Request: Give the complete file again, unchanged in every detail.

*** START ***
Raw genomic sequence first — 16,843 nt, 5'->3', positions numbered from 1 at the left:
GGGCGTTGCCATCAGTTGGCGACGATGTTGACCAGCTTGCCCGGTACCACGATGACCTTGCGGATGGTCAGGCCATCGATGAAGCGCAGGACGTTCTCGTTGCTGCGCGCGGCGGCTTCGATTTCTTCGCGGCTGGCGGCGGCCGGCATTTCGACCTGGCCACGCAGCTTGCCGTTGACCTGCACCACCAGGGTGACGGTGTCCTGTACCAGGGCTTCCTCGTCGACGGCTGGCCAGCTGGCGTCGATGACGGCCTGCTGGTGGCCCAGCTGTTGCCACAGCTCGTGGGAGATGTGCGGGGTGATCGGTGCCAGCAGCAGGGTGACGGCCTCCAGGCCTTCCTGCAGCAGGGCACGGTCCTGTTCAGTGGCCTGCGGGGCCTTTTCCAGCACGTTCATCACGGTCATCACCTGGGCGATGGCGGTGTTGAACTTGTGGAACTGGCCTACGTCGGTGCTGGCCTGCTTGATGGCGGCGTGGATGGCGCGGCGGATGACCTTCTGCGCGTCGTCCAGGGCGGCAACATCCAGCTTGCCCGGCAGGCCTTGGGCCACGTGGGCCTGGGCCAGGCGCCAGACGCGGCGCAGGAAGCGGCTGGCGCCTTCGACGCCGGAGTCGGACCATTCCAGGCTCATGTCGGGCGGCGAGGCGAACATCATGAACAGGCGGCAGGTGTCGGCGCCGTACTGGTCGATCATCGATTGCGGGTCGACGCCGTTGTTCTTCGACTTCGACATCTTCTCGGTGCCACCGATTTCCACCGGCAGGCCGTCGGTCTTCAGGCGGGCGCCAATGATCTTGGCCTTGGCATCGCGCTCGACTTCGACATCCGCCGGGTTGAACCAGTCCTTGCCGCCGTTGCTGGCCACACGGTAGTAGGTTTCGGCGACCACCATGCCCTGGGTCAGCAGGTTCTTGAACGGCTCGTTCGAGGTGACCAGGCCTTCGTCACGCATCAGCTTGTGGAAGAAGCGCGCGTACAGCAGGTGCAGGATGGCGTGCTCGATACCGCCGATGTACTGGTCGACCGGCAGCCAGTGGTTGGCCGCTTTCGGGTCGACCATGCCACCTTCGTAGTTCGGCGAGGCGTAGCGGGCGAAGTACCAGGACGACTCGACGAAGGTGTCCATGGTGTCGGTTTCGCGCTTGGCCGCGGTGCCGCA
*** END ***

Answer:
Raw genomic sequence first — 16,843 nt, 5'->3', positions numbered from 1 at the left:
GGGCGTTGCCATCAGTTGGCGACGATGTTGACCAGCTTGCCCGGTACCACGATGACCTTGCGGATGGTCAGGCCATCGATGAAGCGCAGGACGTTCTCGTTGCTGCGCGCGGCGGCTTCGATTTCTTCGCGGCTGGCGGCGGCCGGCATTTCGACCTGGCCACGCAGCTTGCCGTTGACCTGCACCACCAGGGTGACGGTGTCCTGTACCAGGGCTTCCTCGTCGACGGCTGGCCAGCTGGCGTCGATGACGGCCTGCTGGTGGCCCAGCTGTTGCCACAGCTCGTGGGAGATGTGCGGGGTGATCGGTGCCAGCAGCAGGGTGACGGCCTCCAGGCCTTCCTGCAGCAGGGCACGGTCCTGTTCAGTGGCCTGCGGGGCCTTTTCCAGCACGTTCATCACGGTCATCACCTGGGCGATGGCGGTGTTGAACTTGTGGAACTGGCCTACGTCGGTGCTGGCCTGCTTGATGGCGGCGTGGATGGCGCGGCGGATGACCTTCTGCGCGTCGTCCAGGGCGGCAACATCCAGCTTGCCCGGCAGGCCTTGGGCCACGTGGGCCTGGGCCAGGCGCCAGACGCGGCGCAGGAAGCGGCTGGCGCCTTCGACGCCGGAGTCGGACCATTCCAGGCTCATGTCGGGCGGCGAGGCGAACATCATGAACAGGCGGCAGGTGTCGGCGCCGTACTGGTCGATCATCGATTGCGGGTCGACGCCGTTGTTCTTCGACTTCGACATCTTCTCGGTGCCACCGATTTCCACCGGCAGGCCGTCGGTCTTCAGGCGGGCGCCAATGATCTTGGCCTTGGCATCGCGCTCGACTTCGACATCCGCCGGGTTGAACCAGTCCTTGCCGCCGTTGCTGGCCACACGGTAGTAGGTTTCGGCGACCACCATGCCCTGGGTCAGCAGGTTCTTGAACGGCTCGTTCGAGGTGACCAGGCCTTCGTCACGCATCAGCTTGTGGAAGAAGCGCGCGTACAGCAGGTGCAGGATGGCGTGCTCGATACCGCCGATGTACTGGTCGACCGGCAGCCAGTGGTTGGCCGCTTTCGGGTCGACCATGCCACCTTCGTAGTTCGGCGAGGCGTAGCGGGCGAAGTACCAGGACGACTCGACGAAGGTGTCCATGGTGTCGGTTTCGCGCTTGGCCGCGGTGCCGCA